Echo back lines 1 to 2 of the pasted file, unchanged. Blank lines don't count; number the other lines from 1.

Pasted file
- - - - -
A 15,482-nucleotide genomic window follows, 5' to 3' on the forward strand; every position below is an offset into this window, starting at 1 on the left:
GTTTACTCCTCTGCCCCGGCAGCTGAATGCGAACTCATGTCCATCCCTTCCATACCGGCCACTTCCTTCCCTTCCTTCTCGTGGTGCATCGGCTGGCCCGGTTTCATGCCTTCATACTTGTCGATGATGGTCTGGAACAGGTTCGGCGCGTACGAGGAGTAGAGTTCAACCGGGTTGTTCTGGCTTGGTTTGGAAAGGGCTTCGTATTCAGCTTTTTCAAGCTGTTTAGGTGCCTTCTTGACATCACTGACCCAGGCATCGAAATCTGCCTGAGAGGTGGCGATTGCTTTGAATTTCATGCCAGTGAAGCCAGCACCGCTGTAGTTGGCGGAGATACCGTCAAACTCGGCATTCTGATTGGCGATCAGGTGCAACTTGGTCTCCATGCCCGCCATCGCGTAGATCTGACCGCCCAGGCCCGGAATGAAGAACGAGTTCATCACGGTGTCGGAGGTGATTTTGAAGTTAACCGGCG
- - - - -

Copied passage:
A 15,482-nucleotide genomic window follows, 5' to 3' on the forward strand; every position below is an offset into this window, starting at 1 on the left:
GTTTACTCCTCTGCCCCGGCAGCTGAATGCGAACTCATGTCCATCCCTTCCATACCGGCCACTTCCTTCCCTTCCTTCTCGTGGTGCATCGGCTGGCCCGGTTTCATGCCTTCATACTTGTCGATGATGGTCTGGAACAGGTTCGGCGCGTACGAGGAGTAGAGTTCAACCGGGTTGTTCTGGCTTGGTTTGGAAAGGGCTTCGTATTCAGCTTTTTCAAGCTGTTTAGGTGCCTTCTTGACATCACTGACCCAGGCATCGAAATCTGCCTGAGAGGTGGCGATTGCTTTGAATTTCATGCCAGTGAAGCCAGCACCGCTGTAGTTGGCGGAGATACCGTCAAACTCGGCATTCTGATTGGCGATCAGGTGCAACTTGGTCTCCATGCCCGCCATCGCGTAGATCTGACCGCCCAGGCCCGGAATGAAGAACGAGTTCATCACGGTGTCGGAGGTGATTTTGAAGTTAACCGGCG